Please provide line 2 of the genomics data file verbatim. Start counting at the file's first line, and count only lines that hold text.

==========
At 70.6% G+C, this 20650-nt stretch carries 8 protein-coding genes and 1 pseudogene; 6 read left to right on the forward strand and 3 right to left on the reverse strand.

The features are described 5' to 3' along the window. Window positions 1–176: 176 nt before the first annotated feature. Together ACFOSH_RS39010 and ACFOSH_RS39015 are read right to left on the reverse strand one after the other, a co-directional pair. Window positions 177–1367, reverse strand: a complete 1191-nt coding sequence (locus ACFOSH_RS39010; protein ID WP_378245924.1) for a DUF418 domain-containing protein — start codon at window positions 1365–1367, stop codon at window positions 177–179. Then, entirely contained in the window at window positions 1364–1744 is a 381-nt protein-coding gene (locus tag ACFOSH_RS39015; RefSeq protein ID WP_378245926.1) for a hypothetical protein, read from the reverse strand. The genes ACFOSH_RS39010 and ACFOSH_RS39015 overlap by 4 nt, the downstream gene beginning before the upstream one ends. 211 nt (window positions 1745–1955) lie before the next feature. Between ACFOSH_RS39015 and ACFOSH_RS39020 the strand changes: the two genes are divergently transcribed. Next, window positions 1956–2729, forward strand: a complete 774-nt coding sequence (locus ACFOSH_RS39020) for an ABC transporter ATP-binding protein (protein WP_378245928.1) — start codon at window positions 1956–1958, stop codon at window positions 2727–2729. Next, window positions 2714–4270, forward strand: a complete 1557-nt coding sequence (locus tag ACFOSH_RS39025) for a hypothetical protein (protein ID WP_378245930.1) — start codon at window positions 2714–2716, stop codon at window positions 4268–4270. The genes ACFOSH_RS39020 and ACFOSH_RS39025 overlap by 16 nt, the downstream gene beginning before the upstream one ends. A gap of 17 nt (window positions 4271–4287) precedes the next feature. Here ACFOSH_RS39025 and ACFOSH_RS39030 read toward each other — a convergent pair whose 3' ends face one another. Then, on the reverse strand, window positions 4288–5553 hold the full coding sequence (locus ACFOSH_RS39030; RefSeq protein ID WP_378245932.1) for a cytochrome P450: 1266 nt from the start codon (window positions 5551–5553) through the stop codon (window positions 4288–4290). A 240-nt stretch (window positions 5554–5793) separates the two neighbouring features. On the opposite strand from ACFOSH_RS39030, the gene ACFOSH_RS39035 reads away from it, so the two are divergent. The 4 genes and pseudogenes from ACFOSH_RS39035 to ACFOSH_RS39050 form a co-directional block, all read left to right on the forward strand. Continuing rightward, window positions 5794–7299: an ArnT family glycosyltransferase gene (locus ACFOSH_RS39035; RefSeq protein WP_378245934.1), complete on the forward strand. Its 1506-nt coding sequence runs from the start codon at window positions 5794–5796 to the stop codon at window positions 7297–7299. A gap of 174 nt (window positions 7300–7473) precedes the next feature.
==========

The features are described 5' to 3' along the window. Window positions 1–176: 176 nt before the first annotated feature. Together ACFOSH_RS39010 and ACFOSH_RS39015 are read right to left on the reverse strand one after the other, a co-directional pair. Window positions 177–1367, reverse strand: a complete 1191-nt coding sequence (locus ACFOSH_RS39010; protein ID WP_378245924.1) for a DUF418 domain-containing protein — start codon at window positions 1365–1367, stop codon at window positions 177–179. Then, entirely contained in the window at window positions 1364–1744 is a 381-nt protein-coding gene (locus tag ACFOSH_RS39015; RefSeq protein ID WP_378245926.1) for a hypothetical protein, read from the reverse strand. The genes ACFOSH_RS39010 and ACFOSH_RS39015 overlap by 4 nt, the downstream gene beginning before the upstream one ends. 211 nt (window positions 1745–1955) lie before the next feature. Between ACFOSH_RS39015 and ACFOSH_RS39020 the strand changes: the two genes are divergently transcribed. Next, window positions 1956–2729, forward strand: a complete 774-nt coding sequence (locus ACFOSH_RS39020) for an ABC transporter ATP-binding protein (protein WP_378245928.1) — start codon at window positions 1956–1958, stop codon at window positions 2727–2729. Next, window positions 2714–4270, forward strand: a complete 1557-nt coding sequence (locus tag ACFOSH_RS39025) for a hypothetical protein (protein ID WP_378245930.1) — start codon at window positions 2714–2716, stop codon at window positions 4268–4270. The genes ACFOSH_RS39020 and ACFOSH_RS39025 overlap by 16 nt, the downstream gene beginning before the upstream one ends. A gap of 17 nt (window positions 4271–4287) precedes the next feature. Here ACFOSH_RS39025 and ACFOSH_RS39030 read toward each other — a convergent pair whose 3' ends face one another. Then, on the reverse strand, window positions 4288–5553 hold the full coding sequence (locus ACFOSH_RS39030; RefSeq protein ID WP_378245932.1) for a cytochrome P450: 1266 nt from the start codon (window positions 5551–5553) through the stop codon (window positions 4288–4290). A 240-nt stretch (window positions 5554–5793) separates the two neighbouring features. On the opposite strand from ACFOSH_RS39030, the gene ACFOSH_RS39035 reads away from it, so the two are divergent. The 4 genes and pseudogenes from ACFOSH_RS39035 to ACFOSH_RS39050 form a co-directional block, all read left to right on the forward strand. Continuing rightward, window positions 5794–7299: an ArnT family glycosyltransferase gene (locus ACFOSH_RS39035; RefSeq protein WP_378245934.1), complete on the forward strand. Its 1506-nt coding sequence runs from the start codon at window positions 5794–5796 to the stop codon at window positions 7297–7299. A gap of 174 nt (window positions 7300–7473) precedes the next feature.